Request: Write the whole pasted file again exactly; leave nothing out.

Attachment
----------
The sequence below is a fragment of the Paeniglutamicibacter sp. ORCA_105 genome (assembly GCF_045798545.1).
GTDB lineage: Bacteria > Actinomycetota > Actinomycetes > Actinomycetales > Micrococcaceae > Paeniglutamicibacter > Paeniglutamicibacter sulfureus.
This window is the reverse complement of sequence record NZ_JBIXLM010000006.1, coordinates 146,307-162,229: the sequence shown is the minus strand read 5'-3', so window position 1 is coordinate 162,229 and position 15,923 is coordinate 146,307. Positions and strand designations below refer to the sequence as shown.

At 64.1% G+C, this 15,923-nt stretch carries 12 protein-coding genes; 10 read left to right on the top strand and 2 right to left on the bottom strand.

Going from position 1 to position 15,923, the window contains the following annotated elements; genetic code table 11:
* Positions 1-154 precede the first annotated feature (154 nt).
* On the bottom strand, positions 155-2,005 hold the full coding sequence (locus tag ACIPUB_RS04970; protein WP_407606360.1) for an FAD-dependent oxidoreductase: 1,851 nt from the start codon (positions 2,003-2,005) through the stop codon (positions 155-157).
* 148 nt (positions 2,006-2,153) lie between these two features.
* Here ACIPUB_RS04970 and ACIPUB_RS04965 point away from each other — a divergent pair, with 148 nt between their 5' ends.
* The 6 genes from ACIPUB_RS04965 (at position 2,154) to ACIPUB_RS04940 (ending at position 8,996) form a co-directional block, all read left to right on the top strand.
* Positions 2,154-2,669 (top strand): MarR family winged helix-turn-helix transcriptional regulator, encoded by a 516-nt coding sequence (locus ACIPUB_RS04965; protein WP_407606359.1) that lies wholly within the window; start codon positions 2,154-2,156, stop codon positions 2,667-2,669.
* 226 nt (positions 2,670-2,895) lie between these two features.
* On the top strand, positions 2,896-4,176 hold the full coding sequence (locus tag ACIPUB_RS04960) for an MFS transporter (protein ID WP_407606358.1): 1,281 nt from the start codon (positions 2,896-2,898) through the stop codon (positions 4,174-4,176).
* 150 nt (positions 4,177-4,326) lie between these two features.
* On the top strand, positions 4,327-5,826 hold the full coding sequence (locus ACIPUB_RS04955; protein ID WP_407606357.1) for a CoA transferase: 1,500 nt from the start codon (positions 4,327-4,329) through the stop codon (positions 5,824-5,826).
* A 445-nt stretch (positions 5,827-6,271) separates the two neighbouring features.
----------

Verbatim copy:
The sequence below is a fragment of the Paeniglutamicibacter sp. ORCA_105 genome (assembly GCF_045798545.1).
GTDB lineage: Bacteria > Actinomycetota > Actinomycetes > Actinomycetales > Micrococcaceae > Paeniglutamicibacter > Paeniglutamicibacter sulfureus.
This window is the reverse complement of sequence record NZ_JBIXLM010000006.1, coordinates 146,307-162,229: the sequence shown is the minus strand read 5'-3', so window position 1 is coordinate 162,229 and position 15,923 is coordinate 146,307. Positions and strand designations below refer to the sequence as shown.

At 64.1% G+C, this 15,923-nt stretch carries 12 protein-coding genes; 10 read left to right on the top strand and 2 right to left on the bottom strand.

Going from position 1 to position 15,923, the window contains the following annotated elements; genetic code table 11:
* Positions 1-154 precede the first annotated feature (154 nt).
* On the bottom strand, positions 155-2,005 hold the full coding sequence (locus tag ACIPUB_RS04970; protein WP_407606360.1) for an FAD-dependent oxidoreductase: 1,851 nt from the start codon (positions 2,003-2,005) through the stop codon (positions 155-157).
* 148 nt (positions 2,006-2,153) lie between these two features.
* Here ACIPUB_RS04970 and ACIPUB_RS04965 point away from each other — a divergent pair, with 148 nt between their 5' ends.
* The 6 genes from ACIPUB_RS04965 (at position 2,154) to ACIPUB_RS04940 (ending at position 8,996) form a co-directional block, all read left to right on the top strand.
* Positions 2,154-2,669 (top strand): MarR family winged helix-turn-helix transcriptional regulator, encoded by a 516-nt coding sequence (locus ACIPUB_RS04965; protein WP_407606359.1) that lies wholly within the window; start codon positions 2,154-2,156, stop codon positions 2,667-2,669.
* 226 nt (positions 2,670-2,895) lie between these two features.
* On the top strand, positions 2,896-4,176 hold the full coding sequence (locus tag ACIPUB_RS04960) for an MFS transporter (protein ID WP_407606358.1): 1,281 nt from the start codon (positions 2,896-2,898) through the stop codon (positions 4,174-4,176).
* 150 nt (positions 4,177-4,326) lie between these two features.
* On the top strand, positions 4,327-5,826 hold the full coding sequence (locus ACIPUB_RS04955; protein ID WP_407606357.1) for a CoA transferase: 1,500 nt from the start codon (positions 4,327-4,329) through the stop codon (positions 5,824-5,826).
* A 445-nt stretch (positions 5,827-6,271) separates the two neighbouring features.